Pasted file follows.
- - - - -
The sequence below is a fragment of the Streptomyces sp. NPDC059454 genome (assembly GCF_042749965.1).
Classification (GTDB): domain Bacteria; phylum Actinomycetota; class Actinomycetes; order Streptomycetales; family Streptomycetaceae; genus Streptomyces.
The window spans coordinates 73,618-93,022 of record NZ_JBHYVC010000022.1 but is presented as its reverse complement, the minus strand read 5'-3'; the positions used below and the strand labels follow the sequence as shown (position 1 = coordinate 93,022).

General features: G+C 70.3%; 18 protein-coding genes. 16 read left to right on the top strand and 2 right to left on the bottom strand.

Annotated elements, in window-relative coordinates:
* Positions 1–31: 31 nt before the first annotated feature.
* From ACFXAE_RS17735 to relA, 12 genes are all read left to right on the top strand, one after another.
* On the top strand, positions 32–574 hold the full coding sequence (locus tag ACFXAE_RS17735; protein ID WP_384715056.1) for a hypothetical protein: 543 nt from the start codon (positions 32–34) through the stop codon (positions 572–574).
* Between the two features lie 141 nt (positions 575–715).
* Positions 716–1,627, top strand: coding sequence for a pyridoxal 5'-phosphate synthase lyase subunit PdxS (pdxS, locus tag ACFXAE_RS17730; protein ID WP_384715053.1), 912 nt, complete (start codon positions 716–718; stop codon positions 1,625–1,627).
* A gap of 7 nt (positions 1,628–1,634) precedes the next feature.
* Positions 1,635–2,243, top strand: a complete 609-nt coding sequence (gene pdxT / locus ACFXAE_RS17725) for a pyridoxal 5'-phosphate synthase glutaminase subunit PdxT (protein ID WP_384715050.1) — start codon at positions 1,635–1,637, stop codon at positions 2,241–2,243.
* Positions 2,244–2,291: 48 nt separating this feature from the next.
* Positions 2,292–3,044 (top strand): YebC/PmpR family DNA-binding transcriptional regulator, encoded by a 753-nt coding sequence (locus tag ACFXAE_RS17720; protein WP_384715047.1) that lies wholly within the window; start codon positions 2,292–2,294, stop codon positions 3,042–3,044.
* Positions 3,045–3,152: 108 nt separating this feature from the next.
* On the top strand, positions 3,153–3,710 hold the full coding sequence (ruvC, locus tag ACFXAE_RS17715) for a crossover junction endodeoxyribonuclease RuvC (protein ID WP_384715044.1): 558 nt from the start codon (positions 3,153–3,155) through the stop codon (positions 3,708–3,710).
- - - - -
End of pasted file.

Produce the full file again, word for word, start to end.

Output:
The sequence below is a fragment of the Streptomyces sp. NPDC059454 genome (assembly GCF_042749965.1).
Classification (GTDB): domain Bacteria; phylum Actinomycetota; class Actinomycetes; order Streptomycetales; family Streptomycetaceae; genus Streptomyces.
The window spans coordinates 73,618-93,022 of record NZ_JBHYVC010000022.1 but is presented as its reverse complement, the minus strand read 5'-3'; the positions used below and the strand labels follow the sequence as shown (position 1 = coordinate 93,022).

General features: G+C 70.3%; 18 protein-coding genes. 16 read left to right on the top strand and 2 right to left on the bottom strand.

Annotated elements, in window-relative coordinates:
* Positions 1–31: 31 nt before the first annotated feature.
* From ACFXAE_RS17735 to relA, 12 genes are all read left to right on the top strand, one after another.
* On the top strand, positions 32–574 hold the full coding sequence (locus tag ACFXAE_RS17735; protein ID WP_384715056.1) for a hypothetical protein: 543 nt from the start codon (positions 32–34) through the stop codon (positions 572–574).
* Between the two features lie 141 nt (positions 575–715).
* Positions 716–1,627, top strand: coding sequence for a pyridoxal 5'-phosphate synthase lyase subunit PdxS (pdxS, locus tag ACFXAE_RS17730; protein ID WP_384715053.1), 912 nt, complete (start codon positions 716–718; stop codon positions 1,625–1,627).
* A gap of 7 nt (positions 1,628–1,634) precedes the next feature.
* Positions 1,635–2,243, top strand: a complete 609-nt coding sequence (gene pdxT / locus ACFXAE_RS17725) for a pyridoxal 5'-phosphate synthase glutaminase subunit PdxT (protein ID WP_384715050.1) — start codon at positions 1,635–1,637, stop codon at positions 2,241–2,243.
* Positions 2,244–2,291: 48 nt separating this feature from the next.
* Positions 2,292–3,044 (top strand): YebC/PmpR family DNA-binding transcriptional regulator, encoded by a 753-nt coding sequence (locus tag ACFXAE_RS17720; protein WP_384715047.1) that lies wholly within the window; start codon positions 2,292–2,294, stop codon positions 3,042–3,044.
* Positions 3,045–3,152: 108 nt separating this feature from the next.
* On the top strand, positions 3,153–3,710 hold the full coding sequence (ruvC, locus tag ACFXAE_RS17715) for a crossover junction endodeoxyribonuclease RuvC (protein ID WP_384715044.1): 558 nt from the start codon (positions 3,153–3,155) through the stop codon (positions 3,708–3,710).